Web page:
3 Replies Latest reply on Apr 23, 2017 4:45 PM by Justin Larson

    This is my first dashboard. What do you think?

    Rowan Davies

      Hello Tableau Community,

       

      I am taking a data visualization course for my undergraduate studies. For the final project, we each created a Tableau dashboard. It occurred to me that a group of enthusiastic Tableau developers would be a great place to run an informal user test.

       

      If you'd like to, please peruse my dashboard titled "Main Dashboard". Any criticisms/suggestions would be greatly appreciated. Thank you so much! I also attached a word document that discusses some of my idiom choices.

       

      Best to all,

      Rowan

        • 1. Re: This is my first dashboard. What do you think?
          Simon Runc

          hi Rowan,

           

          Generally we get lots of "technical" (how do I...) type questions, so very nice to get one on data-viz!

           

          So this is a very nice dashboard...and really like your accompanying document giving the justification for each Viz. I've got a few suggestions (this is really tinkering around the edges, so to be taken as "light" suggestions...not a "OMG what have you done!"). In that spirit...

           

          On the colour scheme...there are a lot of colours going on (the 2 different Pies, the Scatter and the Bar Chart). The fewer you can use (generally) the better. I've opted for a Brown and Green Pallet (the Brown as that's the colour I associate with eggs!...although as a vegan this is purely in an observational capacity). I also think it's hard to see the "change in hue" on the scatter plot, so have changed this to a 2 colour scale.

           

          The Pie Charts...now Pie Charts get a rough-time in Data Viz circles (as you may have read), unfairly so IMHO, as long as they are used well (eg. no more that 3 segments)...and your justification for them here is right (they do clearly show the user, this is part of whole and are universally understood). However the thing that is lacking (until you read the totals) is the Scale of the Fixed and Recurrent Costs. As such I've opted for 2 Tree-Maps, and used colour pallets for Fixed and Recurring...

           

           

          As well as humans perceiving the size between rectangular shapes more easily, we also now have the scale of each of the cost types. The downside is that Tableau can no longer fit all the labels on, so you could use a legend, or rely on interested users hovering over. To do this I had to combine the 3 data sets (I just bolted your 3 workbooks into separate sheets, in a single workbook, and used Tableau's Union feature). This also allowed me to create a parameter to control if the user was going to use Scraps or Dedicated Feed.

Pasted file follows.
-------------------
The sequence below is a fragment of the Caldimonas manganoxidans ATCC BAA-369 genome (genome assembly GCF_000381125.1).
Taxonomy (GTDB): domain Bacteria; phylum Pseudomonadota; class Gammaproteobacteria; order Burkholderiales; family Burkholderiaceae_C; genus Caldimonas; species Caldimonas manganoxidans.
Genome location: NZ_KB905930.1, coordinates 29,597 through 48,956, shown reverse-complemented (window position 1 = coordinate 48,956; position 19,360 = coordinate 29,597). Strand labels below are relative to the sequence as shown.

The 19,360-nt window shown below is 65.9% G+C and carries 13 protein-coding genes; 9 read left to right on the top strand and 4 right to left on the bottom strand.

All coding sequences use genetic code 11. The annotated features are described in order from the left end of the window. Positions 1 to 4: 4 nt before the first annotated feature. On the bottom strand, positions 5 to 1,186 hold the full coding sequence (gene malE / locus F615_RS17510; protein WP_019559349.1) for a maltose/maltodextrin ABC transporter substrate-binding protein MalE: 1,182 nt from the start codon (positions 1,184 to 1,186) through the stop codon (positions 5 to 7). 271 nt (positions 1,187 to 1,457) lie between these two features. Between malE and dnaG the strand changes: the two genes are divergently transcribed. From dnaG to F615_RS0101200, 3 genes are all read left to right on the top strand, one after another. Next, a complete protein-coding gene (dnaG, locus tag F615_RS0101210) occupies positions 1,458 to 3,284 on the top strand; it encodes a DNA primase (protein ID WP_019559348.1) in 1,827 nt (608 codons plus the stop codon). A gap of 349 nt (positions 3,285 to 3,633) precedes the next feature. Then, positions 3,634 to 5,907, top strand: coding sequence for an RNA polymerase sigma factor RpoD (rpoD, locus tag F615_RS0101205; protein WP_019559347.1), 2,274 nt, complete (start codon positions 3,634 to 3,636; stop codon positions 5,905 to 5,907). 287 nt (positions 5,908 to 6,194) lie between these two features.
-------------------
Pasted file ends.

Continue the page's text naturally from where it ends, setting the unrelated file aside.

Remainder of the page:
Now not sure if this is possible, as you've highlighted the problems capturing the data...but on the Line chart (which is a very good bit of information to show, and a good choice, IMHO) it would be quite cool to see all the declines by species (this would meaning having the "reduction over time" data by species). As this would be very busy (lots of lines) you could do something like the below, where the detail is made very thin and light and the overall trend in gold. You could then set up a hover/highlight action from the bar chart to highlight a particular species.

           

           

          Hope that helps and thanks for sharing.

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          • 2. Re: This is my first dashboard. What do you think?
            Rowan Davies

            Oh my goodness! Yay! You are absolutely right that a tree map expresses the proportions better. I've implemented your suggestions and can't wait to give you credit when I present next week.

            • 3. Re: This is my first dashboard. What do you think?
              Justin Larson

              Good suggestions from Simon. +1 every one of those.

               

              I would add that one of the highlights of working with Tableau as an end user is the interactivity. I would make sure that interaction with any of your visualization brings out related context in the others. As most of this is centered around Species, you could have the related charts filter and/or highlight when a mark is selected on Species name in any of these.

               

              another thing that catches my eye is the real estate dedicated to sources. I would embed these in a way that doesn't distract from the viz, either by embedding them in tooltips for the source of the respective viz, as a footer, or as an info button using a technique like this: QT: Help Button Tool Tip

               

              Obviously, none of that is relevant if this is going to be printed, or screenshotted into a presentation, but as an interactive tool, embedding context is a much better way to have the most relevant information show, and expose the details as necessary with further exploration.